last edited: 2023-01-11 16:05:55 +0000
MSI example cache protocol
Before we implement a cache coherence protocol, it is important to have a solid understanding of cache coherence. This section leans heavily on the great book A Primer on Memory Consistency and Cache Coherence by Daniel J. Sorin, Mark D. Hill, and David A. Wood which was published as part of the Synthesis Lectures on Computer Architecture in 2011 (DOI:10.2200/S00346ED1V01Y201104CAC016). If you are unfamiliar with cache coherence, I strongly advise reading that book before continuing.
In this chapter, we will be implementing an MSI protocol. (An MSI protocol has three stable states, modified with read-write permission, shared with read-only permission, and invalid with no permissions.) We will implement this as a three-hop directory protocol (i.e., caches can send data directly to other caches without going through the directory). Details for the protocol can be found in Section 8.2 of A Primer on Memory Consistency and Cache Coherence (pages 141-149). It will be helpful to print out Section 8.2 to reference as you are implementing the protocol.
You can download the Second Edition via this link.
First steps to writing a protocol
Let’s start by creating a new directory for our protocol at src/learning_gem5/MSI_protocol.
In this directory, like in all gem5 source directories, we need to create a file for SCons to know what to compile.
However, this time, instead of creating a
SConscript file, we are
going to create a
SConsopts file. (The
SConsopts files are processed
SConscript files and we need to run the SLICC compiler
before SCons executes.)
We need to create a
SConsopts file with the following:
Import('*') main.Append(ALL_PROTOCOLS=['MSI']) main.Append(PROTOCOL_DIRS=[Dir('.')])
We do two things in this file. First, we register the name of our
'MSI'). Since we have named our protocol MSI, SCons will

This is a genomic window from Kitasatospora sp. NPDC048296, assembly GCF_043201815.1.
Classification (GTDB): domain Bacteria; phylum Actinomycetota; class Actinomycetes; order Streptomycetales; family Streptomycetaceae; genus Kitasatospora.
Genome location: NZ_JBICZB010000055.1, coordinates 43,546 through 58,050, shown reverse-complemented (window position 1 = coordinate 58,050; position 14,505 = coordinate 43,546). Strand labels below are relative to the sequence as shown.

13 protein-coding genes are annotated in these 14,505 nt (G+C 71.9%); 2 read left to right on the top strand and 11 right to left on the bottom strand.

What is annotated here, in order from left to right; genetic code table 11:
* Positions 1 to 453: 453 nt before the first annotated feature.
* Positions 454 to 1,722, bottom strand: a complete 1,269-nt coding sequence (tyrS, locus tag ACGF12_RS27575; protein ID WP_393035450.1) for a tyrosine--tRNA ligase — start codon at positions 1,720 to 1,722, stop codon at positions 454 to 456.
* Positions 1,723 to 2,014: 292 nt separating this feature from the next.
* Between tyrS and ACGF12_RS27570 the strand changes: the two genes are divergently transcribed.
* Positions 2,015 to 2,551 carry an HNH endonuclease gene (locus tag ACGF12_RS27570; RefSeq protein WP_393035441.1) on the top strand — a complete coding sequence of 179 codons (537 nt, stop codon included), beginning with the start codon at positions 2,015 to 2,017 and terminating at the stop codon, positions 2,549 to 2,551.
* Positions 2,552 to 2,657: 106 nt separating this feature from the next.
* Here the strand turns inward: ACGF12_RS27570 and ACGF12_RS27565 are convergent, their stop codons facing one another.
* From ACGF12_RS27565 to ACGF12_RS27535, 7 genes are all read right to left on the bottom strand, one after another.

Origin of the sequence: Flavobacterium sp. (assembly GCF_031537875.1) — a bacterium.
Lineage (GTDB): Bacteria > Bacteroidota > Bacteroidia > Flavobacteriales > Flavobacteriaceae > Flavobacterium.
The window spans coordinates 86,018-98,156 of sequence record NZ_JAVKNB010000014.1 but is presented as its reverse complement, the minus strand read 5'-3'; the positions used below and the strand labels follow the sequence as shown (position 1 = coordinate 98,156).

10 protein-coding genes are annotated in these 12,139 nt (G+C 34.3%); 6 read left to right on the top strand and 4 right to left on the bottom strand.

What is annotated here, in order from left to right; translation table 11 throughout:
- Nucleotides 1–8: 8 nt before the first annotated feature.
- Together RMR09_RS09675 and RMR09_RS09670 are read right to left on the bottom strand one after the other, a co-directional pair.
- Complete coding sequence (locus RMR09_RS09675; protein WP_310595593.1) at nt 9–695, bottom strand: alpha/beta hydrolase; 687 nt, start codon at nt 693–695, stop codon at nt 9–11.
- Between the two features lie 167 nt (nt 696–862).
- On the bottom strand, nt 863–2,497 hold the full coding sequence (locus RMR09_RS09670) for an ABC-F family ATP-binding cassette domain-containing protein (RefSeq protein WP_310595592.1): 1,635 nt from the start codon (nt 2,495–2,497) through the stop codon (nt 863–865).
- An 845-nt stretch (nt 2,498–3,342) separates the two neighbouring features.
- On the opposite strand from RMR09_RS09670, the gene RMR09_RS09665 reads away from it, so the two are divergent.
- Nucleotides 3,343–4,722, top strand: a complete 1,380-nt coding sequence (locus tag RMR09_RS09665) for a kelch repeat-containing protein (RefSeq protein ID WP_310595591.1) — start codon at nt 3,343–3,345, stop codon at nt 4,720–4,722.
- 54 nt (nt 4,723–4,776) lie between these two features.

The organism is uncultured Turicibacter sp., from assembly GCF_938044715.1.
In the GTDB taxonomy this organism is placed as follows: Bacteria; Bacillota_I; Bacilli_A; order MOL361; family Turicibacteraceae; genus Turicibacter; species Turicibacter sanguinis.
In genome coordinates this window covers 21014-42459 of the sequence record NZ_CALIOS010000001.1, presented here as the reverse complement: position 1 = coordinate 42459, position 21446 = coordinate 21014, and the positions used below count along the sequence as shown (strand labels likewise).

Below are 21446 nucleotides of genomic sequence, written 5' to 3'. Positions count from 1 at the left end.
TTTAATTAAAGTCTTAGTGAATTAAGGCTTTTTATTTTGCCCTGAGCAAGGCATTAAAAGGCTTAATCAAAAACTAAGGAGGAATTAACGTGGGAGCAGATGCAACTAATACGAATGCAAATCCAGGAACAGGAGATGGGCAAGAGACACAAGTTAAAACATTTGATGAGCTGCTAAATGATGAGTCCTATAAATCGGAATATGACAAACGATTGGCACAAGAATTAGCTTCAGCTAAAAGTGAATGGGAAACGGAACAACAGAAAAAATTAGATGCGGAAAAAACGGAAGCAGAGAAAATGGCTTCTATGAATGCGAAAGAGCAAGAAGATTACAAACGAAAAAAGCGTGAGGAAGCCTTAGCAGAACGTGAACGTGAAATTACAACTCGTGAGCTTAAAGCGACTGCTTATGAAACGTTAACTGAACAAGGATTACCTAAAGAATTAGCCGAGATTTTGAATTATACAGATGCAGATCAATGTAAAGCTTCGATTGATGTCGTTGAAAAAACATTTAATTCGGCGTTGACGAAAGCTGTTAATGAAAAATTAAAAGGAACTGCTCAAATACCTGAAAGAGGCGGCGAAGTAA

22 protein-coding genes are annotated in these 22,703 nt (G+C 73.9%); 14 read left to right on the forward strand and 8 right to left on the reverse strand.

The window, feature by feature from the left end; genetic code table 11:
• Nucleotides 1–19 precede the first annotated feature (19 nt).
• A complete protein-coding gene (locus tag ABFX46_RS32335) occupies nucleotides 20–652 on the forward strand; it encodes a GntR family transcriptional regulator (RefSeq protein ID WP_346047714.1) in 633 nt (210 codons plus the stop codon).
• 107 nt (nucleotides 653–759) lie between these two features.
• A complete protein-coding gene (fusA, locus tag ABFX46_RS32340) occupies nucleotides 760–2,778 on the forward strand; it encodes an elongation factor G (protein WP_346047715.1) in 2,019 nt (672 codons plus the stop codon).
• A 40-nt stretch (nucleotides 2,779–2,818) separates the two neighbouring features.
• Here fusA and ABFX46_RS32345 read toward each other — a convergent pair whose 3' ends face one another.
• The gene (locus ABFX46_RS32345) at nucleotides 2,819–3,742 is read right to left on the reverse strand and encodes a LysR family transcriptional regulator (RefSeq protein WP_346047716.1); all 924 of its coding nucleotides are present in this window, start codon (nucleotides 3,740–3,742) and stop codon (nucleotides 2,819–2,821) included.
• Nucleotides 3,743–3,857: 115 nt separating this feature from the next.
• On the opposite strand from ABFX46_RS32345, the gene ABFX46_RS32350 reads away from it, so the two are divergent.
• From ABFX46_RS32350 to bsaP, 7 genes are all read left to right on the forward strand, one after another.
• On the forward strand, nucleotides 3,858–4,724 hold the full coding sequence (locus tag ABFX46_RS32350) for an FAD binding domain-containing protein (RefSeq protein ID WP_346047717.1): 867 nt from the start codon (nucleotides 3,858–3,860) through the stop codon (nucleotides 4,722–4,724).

assume that there is a file named
MSI.slicc which specifies all of the
state machine files and auxiliary files. We will create that file after
writing all of our state machine files. Second, the
tells the SCons to look in the current directory for files to pass to
the SLICC compiler.
You can download the
Writing a state machine file
The next step, and most of the effort in writing a protocol, is to create the state machine files. State machine files generally follow the outline:
- These are the parameters for the SimObject that will be generated from the SLICC code.
- Declaring required structures and functions
- This section declares the states, events, and many other required structures for the state machine.
- In port code blocks
- Contain code that looks at incoming messages from the (
in_port) message buffers and determines what events to trigger.
- These are simple one-effect code blocks (e.g., send a message) that are executed when going through a transition.
- Specify actions to execute given a starting state and an event and the final state. This is the meat of the state machine definition.
Over the next few sections we will go over how to write each of these components of the protocol.